The pain in my gut has gone for now, probably because I ate and drank as little as possible today — well, I still had a goodly pint.
Tomorrow, instead of hanging myself from a sturdy hook at the top of the door frame
I will go to the plant shop and buy sunflower seeds and grow sunflowers for Susan.
They will grow tall and beautiful.
The ground may still be too hard.
I will see.
But I will buy the seeds
Spring begins in my neck of the woods at 5:58 pm on Wednesday and on that occasion, instead of continuing to drown in a sorrow of tears, I will go to the garden shop and buy sunflower seeds which I will plant as a memorial to Susan, who loved sunflowers (who doesn’t?)
I think the ground will be thawed enough to plant the seeds, but if not quite yet, I will wait…
This wonderful idea came to me in a dream last night — maybe Susan put it there. As Euripides wrote 25 centuries ago: “Come back. Even as a shadow, even as a dream.”
The poet Guglielmo Michelini became old, it seems overnight. He remembers being in his forties for quite a long time and in his fifties for a somewhat shorter time and in his sixties for a much shorter time. The next thing he knows he’s seventy. And his wife is seventy-four. They have been married for fifty years.
When he was a young man the idea of marrying an older woman was wonderfully seductive. He loved women. The architecture of their bodies, the audacity of their breasts, the arc of the waist, the anticipation of the vulva, the slender ankles, the arch of the foot.
He loved this older woman, Suzanne Marrôn. They met in the Biblioteca Ambrosiana in Milan. She was a poet lover with perfect arches. They were married in a hail of hope and illusion.
It amazes him that they are still together. Sometimes he cannot believe it and thinks he is dead.
They are reading in bed. He looks at her. She has a dignity and a vulnerability grown more fragile with age. She looks like a photo of his mother. He is in bed with his mother.
She looks at him looking at her. She puts down her book. She says, “You never touch me anymore.”
He doesn’t know how to answer that. He sees her eyes moisten. They look at each other for four seconds. Four seconds is a long time when your heart is dying for a leap backward.
He was a regular at the track. Brown fedora, binoculars bumping on a barrel chest, getting the bookie’s eye, a nod is all it took, five hundred on the nose of a long shot, not a chance, said the odds. Damned if it didn’t win.
He drove a silver Jaguar Mark VII. Mahogany dash, red leather interior, jaguar emblem leaping from the hood. He was always speeding. Racing time. I was the little boy sitting next to him.
Thirty-seven years is all he had. My mother’s brown eyes cried with the rain. The casket was lowered into the earth. I was nine years old. Standing on the edge. Looking down.
Hah! That’s when it hit me. My father was not down there! I don’t know how he did it but at some point in the dreary proceedings he had given oblivion the slip.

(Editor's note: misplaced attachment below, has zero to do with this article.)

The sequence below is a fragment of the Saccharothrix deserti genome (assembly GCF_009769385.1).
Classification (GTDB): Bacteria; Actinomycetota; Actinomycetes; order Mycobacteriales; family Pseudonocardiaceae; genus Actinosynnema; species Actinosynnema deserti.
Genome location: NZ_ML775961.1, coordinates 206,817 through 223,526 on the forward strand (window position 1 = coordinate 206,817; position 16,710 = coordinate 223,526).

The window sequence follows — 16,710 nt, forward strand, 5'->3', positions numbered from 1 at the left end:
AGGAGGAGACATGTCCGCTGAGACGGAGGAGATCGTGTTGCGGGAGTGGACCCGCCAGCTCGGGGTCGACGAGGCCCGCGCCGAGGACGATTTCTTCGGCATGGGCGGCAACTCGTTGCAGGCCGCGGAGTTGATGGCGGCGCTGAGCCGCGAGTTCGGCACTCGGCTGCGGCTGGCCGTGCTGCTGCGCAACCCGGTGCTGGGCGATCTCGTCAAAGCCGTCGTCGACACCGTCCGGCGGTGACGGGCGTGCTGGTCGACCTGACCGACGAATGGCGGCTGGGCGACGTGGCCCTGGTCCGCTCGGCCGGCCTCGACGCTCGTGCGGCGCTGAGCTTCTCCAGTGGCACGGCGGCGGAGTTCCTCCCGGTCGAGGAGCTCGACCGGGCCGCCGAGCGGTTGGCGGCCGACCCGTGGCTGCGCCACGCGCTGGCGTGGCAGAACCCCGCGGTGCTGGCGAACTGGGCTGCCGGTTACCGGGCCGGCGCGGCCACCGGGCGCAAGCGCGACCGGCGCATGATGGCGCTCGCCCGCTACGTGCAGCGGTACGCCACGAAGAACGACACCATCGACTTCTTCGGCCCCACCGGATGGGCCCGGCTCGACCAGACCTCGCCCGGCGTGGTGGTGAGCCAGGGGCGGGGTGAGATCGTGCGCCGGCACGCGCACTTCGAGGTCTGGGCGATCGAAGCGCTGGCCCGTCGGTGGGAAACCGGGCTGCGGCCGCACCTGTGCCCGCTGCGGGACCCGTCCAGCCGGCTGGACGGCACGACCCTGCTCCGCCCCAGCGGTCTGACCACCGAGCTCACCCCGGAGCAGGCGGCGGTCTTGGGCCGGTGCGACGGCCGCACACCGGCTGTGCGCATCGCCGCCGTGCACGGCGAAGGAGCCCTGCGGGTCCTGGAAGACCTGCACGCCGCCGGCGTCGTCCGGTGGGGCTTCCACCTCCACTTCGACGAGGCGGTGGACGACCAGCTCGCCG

This was funnier than hell. My mother was crying and I was laughing. “What’s the matter with you?” she said.
“Daddy’s not down there,” I told her. I couldn’t stop laughing.
She knelt down and put her arms around me. I inhaled the aroma of wet wool. “You’ll be all right, darling. We’ll be all right. We’ll muddle through.”
I muddled through elementary school and the bullying, and through high school and the bullying, and through two years of college to make my mother proud. Then a car crash ended her life at forty-five and I said Fuckit.
I wandered away. No fixed address. I kept a suitcase in a locker at Grand Central Station before all the lockers were ripped out because of terrorism. I showered in the men’s room in the basement of Grand Central. Fifty cents in the turnstile for a torn towel and a piece of soap with hair on it. A procession of hapless men, washing away misery, trying to clean up their lives. Didn’t bother me. It was all life and I was alive.
When the lockers were removed, I adapted. My safety net was a limited legacy from my father. If you were to see me then, you’d see a clean, groomed guy in a designer suit. The best dressed bum in town.
I’m back in New York now, walking east on 42nd Street. I amble with the ease of a carefree man into the main concourse of Grand Central Station. I look all around. I love this place. People with destinations, hurrying to the ticket windows, the information booth, the balcony bars and restaurants, the bookstores, the trains.
Commuters and tourists and students and young and old, waiting for friends and family beneath the astronomical mural of the cathedral ceiling. Humanity coming together. Hugging in reunion. This is the center of the universe.
I look all around. I do a classic double-take. Holy Christ! Sitting at the bar in Cipriani Dolci’s on the west balcony. It’s him! Astride a stool with a drink in his hand. Nothing like a shot of bourbon, he used to say.
My heart speeds up. I walk across the terminal, keeping my eyes on the balcony bar. I climb the stairs slowly. My heart is racing.